The secret to how a team goes from mediocrity to playoff monster might be as simple as one tactical adjustment, one that Serratore hints at in his recent press conferences. 

“Staying on the right side of the puck.” 

That translates to players not cheating toward the offensive side of the puck during teammates’ 50-50 puck battles. It is a mindset that requires a buy-in from every player. 

“It sure helps, when you’re playing above pucks, it sure helps,” said Serratore.

He has also benefited from the hottest line in hockey: Alex Ierullo and the two Sillinger brothers, sophomore Lukas and senior Owen, a trio that put up all five goals in their 5-2 road demolition of Michigan Tech. The ferocious will to win of older brother Owen, not to mention his 47 points, is the catalyst that drives the Beavers. 

“Owen’s a dream to coach,” said Serratore, who compares his captain to former BSU greats Matt Read and Andrew Murray, players who have gone on to lengthy NHL careers. 

“His compete level is very high. In these types of games he can raise his game to another level.” 

Like the third period at Tech when Owen fought off three defenders in the attacking zone before setting up the goal that finished off the Huskies. 

Coach Mike Hastings will have the enemy numbers 12, 20 and 14 on the Maverick whiteboards all week long. 

“They’re one of the best lines in our league,” said Hastings. 

“They can cause a lot of headaches as you saw up at Tech.” 

There are no secrets between Serratore and Hastings, just a ton of respect from two proud members of Minnesota’s coaching fraternity. 

“We’ve been in the league together for so long, now the CCHA, we know it’s going to be an absolute battle because it always is.”

One must break down a variety of elements in search of a winning edge between these two finalists: in a one-and-done scenario, does BSU’s hot line cancel out MNSU’s staggering four-line depth? Unlike Minnesota State, Bemidji knows their season will end with a loss. Will that desperation offset the home-ice advantage from 5,000 exuberant fans at the Mayo Clinic Event Center? Possibly.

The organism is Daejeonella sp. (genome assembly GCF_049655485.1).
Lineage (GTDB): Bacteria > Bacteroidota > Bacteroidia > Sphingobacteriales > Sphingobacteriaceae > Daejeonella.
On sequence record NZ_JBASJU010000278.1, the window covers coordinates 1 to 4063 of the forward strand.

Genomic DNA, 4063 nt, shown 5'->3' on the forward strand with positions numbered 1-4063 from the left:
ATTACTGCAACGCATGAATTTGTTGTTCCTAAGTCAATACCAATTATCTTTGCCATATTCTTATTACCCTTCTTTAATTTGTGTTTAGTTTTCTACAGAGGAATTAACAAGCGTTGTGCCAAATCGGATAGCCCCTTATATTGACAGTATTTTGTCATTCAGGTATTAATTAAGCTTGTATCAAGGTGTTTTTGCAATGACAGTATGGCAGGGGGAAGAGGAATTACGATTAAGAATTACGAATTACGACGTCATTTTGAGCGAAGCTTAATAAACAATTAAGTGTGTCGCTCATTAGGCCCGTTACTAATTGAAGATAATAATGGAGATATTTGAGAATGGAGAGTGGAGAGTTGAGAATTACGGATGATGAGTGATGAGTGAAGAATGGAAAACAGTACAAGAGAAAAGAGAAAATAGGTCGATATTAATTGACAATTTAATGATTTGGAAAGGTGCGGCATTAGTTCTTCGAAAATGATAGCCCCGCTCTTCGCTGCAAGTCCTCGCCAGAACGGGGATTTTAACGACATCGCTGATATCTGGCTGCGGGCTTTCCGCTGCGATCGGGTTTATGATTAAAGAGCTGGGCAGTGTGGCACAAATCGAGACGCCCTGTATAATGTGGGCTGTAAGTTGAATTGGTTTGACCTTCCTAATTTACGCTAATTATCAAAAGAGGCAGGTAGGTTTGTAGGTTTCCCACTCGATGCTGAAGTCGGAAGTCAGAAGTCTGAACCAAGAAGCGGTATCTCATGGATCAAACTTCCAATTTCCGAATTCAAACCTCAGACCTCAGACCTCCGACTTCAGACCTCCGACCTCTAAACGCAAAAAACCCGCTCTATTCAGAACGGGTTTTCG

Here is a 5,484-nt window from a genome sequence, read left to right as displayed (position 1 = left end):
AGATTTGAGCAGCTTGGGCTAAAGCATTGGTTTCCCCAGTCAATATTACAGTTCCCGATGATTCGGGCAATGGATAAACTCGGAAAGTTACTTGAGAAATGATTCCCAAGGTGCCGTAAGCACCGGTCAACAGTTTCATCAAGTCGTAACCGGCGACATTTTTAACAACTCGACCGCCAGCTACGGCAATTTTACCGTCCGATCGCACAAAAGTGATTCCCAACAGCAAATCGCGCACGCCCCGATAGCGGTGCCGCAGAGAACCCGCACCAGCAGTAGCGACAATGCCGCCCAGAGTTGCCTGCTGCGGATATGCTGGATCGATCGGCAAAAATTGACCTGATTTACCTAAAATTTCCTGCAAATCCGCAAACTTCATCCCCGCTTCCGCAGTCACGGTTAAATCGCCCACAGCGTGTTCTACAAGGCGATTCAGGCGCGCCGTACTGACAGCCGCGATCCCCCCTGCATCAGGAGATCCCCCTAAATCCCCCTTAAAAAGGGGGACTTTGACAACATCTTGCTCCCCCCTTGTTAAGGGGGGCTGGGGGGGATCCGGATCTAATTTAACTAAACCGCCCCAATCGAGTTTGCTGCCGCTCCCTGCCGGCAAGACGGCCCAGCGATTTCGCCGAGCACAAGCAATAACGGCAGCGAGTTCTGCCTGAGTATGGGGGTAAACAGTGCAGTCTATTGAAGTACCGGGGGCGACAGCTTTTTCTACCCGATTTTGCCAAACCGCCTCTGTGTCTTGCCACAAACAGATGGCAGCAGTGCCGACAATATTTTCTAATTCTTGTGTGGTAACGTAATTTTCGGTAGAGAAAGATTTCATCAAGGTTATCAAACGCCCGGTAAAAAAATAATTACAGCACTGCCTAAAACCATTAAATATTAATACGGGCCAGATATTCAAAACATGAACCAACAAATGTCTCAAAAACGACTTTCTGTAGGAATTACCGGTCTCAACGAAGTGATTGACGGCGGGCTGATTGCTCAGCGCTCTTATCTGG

This Mason Cup title game will come down to the same element that determines all hockey championships—goaltending. Can a freshman raised on the beaches of Southern California dethrone the most decorated goalie in the NCAA?

“We know it’s obviously a difficult task,” said Serratore about the challenge in front of Mattias Sholl, but the coach refuses to frame this championship game as a goalie vs goalie battle. 

“I don’t think he (Sholl) is looking across the way, 200 feet, and saying he’s playing against Dryden McKay; he’s playing against Minnesota State. He’s seeing the puck well, he’s confident, he’s a big puzzle piece.”

Hastings wouldn’t trade his stopper for anyone. With a win on Saturday, McKay will stand alone in NCAA history with a 35-win season. 

“Blessed to have him,” said Hastings. 

“Glad he’s wearing our jersey.”

Because of two crippling losing streaks this season, Serratore does not have the luxury of an at-large NCAA bid to extend his season like he did last year, a safety net that has rescued Michigan Tech. Bemidji is hoping for a fairytale ending to the reborn CCHA. 

“We’d love nothing more than to join Mankato and Tech in the NCAA tournament. It would be outstanding, great for the league.” 

But it would require a massive upset.

Prediction: The CCHA dream of three teams in the NCAA tournament will not be realized. The experienced McKay will carry the day, rewrite the record book, and hoist the Mason Cup.